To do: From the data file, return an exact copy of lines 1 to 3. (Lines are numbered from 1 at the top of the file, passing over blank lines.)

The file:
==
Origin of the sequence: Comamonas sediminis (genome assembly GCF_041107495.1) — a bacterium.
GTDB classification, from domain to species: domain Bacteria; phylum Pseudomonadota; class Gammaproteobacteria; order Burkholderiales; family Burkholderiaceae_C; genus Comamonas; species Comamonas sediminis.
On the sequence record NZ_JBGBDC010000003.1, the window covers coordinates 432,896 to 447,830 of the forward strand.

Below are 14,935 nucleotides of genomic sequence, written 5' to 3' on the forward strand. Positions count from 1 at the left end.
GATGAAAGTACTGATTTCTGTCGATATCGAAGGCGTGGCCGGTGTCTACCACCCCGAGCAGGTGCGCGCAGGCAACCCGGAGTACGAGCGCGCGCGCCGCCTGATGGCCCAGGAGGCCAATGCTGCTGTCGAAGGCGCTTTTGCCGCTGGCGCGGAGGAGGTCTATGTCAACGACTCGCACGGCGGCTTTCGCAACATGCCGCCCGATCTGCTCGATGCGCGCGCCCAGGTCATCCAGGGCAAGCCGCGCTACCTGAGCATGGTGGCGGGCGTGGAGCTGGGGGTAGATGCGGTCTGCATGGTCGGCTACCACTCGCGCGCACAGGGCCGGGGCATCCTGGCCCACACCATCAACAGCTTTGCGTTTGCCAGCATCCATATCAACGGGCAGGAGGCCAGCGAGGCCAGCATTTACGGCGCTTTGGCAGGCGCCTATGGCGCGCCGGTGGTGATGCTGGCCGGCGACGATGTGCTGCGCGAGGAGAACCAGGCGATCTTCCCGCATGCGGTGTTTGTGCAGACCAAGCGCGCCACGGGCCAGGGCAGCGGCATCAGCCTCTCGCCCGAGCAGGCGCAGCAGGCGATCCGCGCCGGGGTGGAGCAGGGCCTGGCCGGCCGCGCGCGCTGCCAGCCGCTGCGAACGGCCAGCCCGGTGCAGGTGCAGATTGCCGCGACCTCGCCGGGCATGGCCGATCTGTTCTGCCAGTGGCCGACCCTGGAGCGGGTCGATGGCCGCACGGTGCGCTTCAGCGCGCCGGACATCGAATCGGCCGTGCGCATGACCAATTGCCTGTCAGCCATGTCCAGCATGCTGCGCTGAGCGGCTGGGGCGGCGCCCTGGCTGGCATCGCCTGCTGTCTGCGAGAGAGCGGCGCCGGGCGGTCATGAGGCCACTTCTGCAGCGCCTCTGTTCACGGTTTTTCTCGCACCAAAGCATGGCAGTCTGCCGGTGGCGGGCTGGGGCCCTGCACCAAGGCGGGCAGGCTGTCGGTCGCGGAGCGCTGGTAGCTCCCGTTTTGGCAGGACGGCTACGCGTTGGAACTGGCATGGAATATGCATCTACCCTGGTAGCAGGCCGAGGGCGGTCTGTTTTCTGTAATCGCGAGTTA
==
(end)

Origin of the sequence: Comamonas sediminis (genome assembly GCF_041107495.1) — a bacterium.
GTDB classification, from domain to species: domain Bacteria; phylum Pseudomonadota; class Gammaproteobacteria; order Burkholderiales; family Burkholderiaceae_C; genus Comamonas; species Comamonas sediminis.
On the sequence record NZ_JBGBDC010000003.1, the window covers coordinates 432,896 to 447,830 of the forward strand.